TABLE 4__________________________________________________________________________Preparations of metal derivatives of some alkoxy substitutedphthalocyanines byreacting the metal-free derivative with the appropriate metal acetate.Compound Met- Time Temp Yield Mp Molecular Requires RequiresNo. RO al Solvent (h) (°C.) % (°C.) Formula C H N C H N__________________________________________________________________________8a PrO Cu BuOH 0.5 Reflux 81 >300 C56 H64 N8 O8 64.6 6.2 10.7 64.6 6.2 10.88b BuO Cu BuOH 0.5 Reflux 77 200-201 C64 H80 N8 O8 67.1 7.3 9.4 66.7 7.0 9.78c PeO Cu PeOH 0.5 Reflux 85 173.5-174.5 C72 H96 N8 O8 68.4 7.6 8.8 68.35 7.65 8.98d OctO Cu PeOH 0.5 Reflux 81 69 C96 H144 N8 O8 71.7 9.1 7.1 72.0 9.1 7.08e DodecO Cu PeOH 0.5 Reflux 79 52-53.5 C128 H208 N8 O8 74.85 10.4 5.4 75.0 10.2 5.58f Pent-4-eny1O Cu PeOH 0.5 Reflux 78 171.5-173 C72 H80 N8 O8 69.0 6.8 8.9 69.2 6.45 9.09 PeO Zn PeOH 0.5 Reflux 71 139-141 C72 H96 N8 O8 68.5 7.4 9.0 68.25 7.6 8.810 PeO Ni PeOH 0.5 Reflux 68 198-200 C72 H96 N8 O8 68.65 7.6 8.7 68.6 7.7 8.9__________________________________________________________________________
TABLE 5__________________________________________________________________________Q-Band Absorption Data for some (RO)8 Pcs λmax /nm. (ε× 10-5) cm-1No. Abbreviation Solvent Qx Qy Qx Qy Δ/cm-1__________________________________________________________________________ a7b (EtO)8 H2 Pc Tolune 734 (1.16) 758 (1.38) 13620 13190 430 CHCl3 748 (1.28) 772 (1.42)7c (PrO)8 H2 Pc Toluene 737 (1.17) 760 (1.35) 13570 13160 4107d (BuO)8 H2 Pc Toluene 738 (1.13) 761 (1.34) 13550 13140 4107e (PeO)8 H2 Pc Tolune 738 (1.20) 762 (1.39= 13550 13120 430 CHCl2 768 (1.25)7j (OctO)8 H2Pc Toluene 740 (1.22) 762 (1.42) 13510 13120 390 CG2 Cl2 767 (1.38)7j (CodecO)8 H2 Pc CH2 Cl2 768 (1.45)8d (OctO)8 CuPc CH2 Cl2 752 (1.91)9 (PeO)8 ZnPc CH2Cl.sbsb.2 748 (1.32)10 (PeO)8 NiPc Toluene 734 (1.66) CH2 Cl2 742 (1.69)__________________________________________________________________________ a Rhombic splitting (Qx - Qy)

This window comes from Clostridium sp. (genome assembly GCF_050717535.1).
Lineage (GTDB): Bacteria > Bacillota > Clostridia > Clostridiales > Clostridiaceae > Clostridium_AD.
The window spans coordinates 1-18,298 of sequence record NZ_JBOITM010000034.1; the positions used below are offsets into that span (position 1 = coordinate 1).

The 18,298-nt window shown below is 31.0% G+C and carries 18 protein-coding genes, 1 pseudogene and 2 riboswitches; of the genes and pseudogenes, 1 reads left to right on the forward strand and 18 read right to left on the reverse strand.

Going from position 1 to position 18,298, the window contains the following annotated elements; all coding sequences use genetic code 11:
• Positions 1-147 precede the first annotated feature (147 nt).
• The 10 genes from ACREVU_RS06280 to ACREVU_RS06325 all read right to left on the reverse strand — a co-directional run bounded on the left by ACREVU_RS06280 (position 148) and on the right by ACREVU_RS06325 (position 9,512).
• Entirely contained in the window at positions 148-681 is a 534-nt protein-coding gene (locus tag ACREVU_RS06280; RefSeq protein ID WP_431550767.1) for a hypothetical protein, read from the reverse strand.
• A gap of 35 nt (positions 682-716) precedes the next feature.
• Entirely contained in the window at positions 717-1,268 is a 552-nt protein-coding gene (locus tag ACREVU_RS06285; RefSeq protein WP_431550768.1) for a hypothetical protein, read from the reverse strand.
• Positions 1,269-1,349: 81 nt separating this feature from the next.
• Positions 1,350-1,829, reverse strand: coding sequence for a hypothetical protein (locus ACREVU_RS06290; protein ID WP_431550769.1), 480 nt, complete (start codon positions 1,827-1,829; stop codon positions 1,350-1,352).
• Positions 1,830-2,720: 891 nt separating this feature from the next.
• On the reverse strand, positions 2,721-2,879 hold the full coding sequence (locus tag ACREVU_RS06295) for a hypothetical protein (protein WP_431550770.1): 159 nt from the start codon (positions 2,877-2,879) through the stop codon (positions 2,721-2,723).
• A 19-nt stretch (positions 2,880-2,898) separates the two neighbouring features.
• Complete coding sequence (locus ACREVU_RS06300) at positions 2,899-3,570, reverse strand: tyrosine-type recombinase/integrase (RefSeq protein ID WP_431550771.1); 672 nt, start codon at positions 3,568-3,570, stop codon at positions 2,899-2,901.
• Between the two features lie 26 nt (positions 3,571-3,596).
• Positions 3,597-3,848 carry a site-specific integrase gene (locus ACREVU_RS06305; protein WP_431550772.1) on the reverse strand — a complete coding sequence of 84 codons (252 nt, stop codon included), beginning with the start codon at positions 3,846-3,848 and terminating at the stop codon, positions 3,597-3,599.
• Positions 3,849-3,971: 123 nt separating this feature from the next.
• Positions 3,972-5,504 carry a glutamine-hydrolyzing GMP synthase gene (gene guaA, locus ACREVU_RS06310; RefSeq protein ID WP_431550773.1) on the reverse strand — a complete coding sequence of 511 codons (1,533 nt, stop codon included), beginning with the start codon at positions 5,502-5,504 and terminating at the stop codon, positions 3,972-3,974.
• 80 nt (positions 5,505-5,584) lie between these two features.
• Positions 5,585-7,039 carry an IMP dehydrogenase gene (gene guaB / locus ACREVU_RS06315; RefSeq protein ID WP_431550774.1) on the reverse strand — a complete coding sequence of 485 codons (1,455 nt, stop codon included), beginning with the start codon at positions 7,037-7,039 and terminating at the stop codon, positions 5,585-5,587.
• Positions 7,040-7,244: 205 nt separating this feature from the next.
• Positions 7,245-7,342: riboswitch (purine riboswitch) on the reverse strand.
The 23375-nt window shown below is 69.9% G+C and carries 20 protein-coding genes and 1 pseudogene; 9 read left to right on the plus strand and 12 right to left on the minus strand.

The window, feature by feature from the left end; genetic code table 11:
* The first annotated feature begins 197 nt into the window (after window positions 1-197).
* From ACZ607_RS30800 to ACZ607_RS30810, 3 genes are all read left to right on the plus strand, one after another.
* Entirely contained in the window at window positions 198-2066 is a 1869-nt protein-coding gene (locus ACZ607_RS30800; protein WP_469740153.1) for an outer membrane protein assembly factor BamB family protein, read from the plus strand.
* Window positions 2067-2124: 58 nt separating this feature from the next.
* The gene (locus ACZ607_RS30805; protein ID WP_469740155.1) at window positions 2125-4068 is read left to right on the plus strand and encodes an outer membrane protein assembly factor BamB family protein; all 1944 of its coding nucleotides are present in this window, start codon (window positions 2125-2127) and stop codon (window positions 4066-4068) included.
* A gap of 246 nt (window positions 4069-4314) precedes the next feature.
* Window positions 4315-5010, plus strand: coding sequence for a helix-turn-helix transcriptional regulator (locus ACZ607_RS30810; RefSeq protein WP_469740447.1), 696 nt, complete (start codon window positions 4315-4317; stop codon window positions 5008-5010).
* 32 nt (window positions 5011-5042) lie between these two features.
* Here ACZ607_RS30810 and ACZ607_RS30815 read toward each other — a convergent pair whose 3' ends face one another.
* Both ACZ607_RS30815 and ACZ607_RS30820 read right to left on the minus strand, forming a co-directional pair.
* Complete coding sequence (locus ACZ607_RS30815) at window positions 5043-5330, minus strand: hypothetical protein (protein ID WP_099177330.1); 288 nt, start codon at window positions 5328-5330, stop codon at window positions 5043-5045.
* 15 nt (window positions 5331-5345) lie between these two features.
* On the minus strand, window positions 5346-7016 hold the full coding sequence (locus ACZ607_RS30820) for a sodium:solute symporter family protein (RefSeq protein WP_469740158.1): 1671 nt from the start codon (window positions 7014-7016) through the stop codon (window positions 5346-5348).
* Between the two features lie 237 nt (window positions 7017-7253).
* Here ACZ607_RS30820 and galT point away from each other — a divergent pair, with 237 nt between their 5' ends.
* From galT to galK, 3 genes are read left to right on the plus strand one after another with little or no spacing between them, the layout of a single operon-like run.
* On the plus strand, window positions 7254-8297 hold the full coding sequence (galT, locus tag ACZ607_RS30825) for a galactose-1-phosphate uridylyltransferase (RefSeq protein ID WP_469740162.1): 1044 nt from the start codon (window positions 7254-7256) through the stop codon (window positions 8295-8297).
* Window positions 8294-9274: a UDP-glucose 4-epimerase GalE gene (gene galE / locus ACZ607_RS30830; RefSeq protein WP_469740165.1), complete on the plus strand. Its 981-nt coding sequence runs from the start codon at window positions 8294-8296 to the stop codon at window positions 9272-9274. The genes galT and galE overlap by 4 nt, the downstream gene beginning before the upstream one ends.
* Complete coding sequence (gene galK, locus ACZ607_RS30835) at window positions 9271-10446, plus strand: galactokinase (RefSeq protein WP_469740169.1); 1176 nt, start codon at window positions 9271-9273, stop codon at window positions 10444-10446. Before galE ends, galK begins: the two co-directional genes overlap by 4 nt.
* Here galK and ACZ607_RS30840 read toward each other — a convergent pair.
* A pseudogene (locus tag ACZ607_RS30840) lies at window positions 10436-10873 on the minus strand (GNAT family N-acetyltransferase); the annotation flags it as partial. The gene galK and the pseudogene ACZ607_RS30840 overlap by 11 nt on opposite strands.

TABLE 6______________________________________Solubility of materials in nematic liquid crystal E7 at 20° C.CompoundNo. Abbreviation Solubility % w/w λmax nm______________________________________7e (PeO)8 H2 Pc 1.3 7707h (OetO)8 H2 Pc 2.5 7717k (DodecO)8 H2 Pc 1.7 7718d (OctO)8 CuPc 1.5 7599 (PeO)8 ZnPc 1.1 75110 (PeO)8 NiPc 1.8 748______________________________________
TABLE 7______________________________________Variation in the bi-layer spacing as a function of temperaturedetermined for LB films of some 1,4,8,11,15,18- hexa-alkyl-22,25-bis(carboxypropyl) phthalocyanines using low angle x-ray diffraction. Central Bi-layer spacing (temperature)Alkyl subt atom(s) A (°C.)______________________________________n-octyl H2 41 (RT); 36 (at RT after heating to 140)n-nonyl Cu 40.8 (RT); 41.6 (125); 38.5 (155)n-decyl H2 40.0 (RT); 40.0 (150); 39.2 (cooled to RT)______________________________________
Polarised absorption spectra of LB films of the n-octyl Pc of table 8 are shown in FIG. 11(a) with the electric field vector (E) perpendicular to the dipping direction, and 11(b) parallel to the dipping direction. FIG. 12 shows polarised absorption spectra of the n-nonyl PC of table 8, with E parallel to the dipping direction. FIGS. 13-14 show absorption spectra with E parallel to the dipping direction for the decyl Pc of table 8, and the effect of heating--cooling cycles upon these films. The changes in the absorption curve caused by these cycles indicate the possibility of using such a film as an optical storage medium.
The above examples demonstrate the preparation of a number of Pc of the invention, together with their properties, including discotic liquid crystal character.
Properties of Pc in various solvents, including liquid crystal materials (E7) are also demonstrated.
The ability of Pc of the invention to form useful LB films is also shown and the properties of such films are investigated.
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|U.S. Classification||540/139, 540/122, 540/129, 540/130, 540/135|
|International Classification||B41M5/26, C09B47/12, C09K19/34, C07D487/22, G03G5/06, C09B47/04, G11B7/244, G02B5/22, G02F1/13, C09B67/00, C09K19/60, C07F1/08, G02F1/133, C09K19/32, C09B47/067, C09K19/40|
|Cooperative Classification||C09B67/0032, C09B47/045, C09K19/60, C09B47/0673, C09B47/0675, C09K19/3488, C09K19/40|
|European Classification||C09B47/04B, C09B67/00F, C09K19/60, C09B47/067E, C09K19/34B8, C09K19/40, C09B47/067D|
|May 26, 1998||CC||Certificate of correction|
|Sep 18, 2000||FPAY||Fee payment|
Year of fee payment: 4
|Feb 20, 2002||AS||Assignment|
|Oct 27, 2004||REMI||Maintenance fee reminder mailed|
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Effective date: 20050408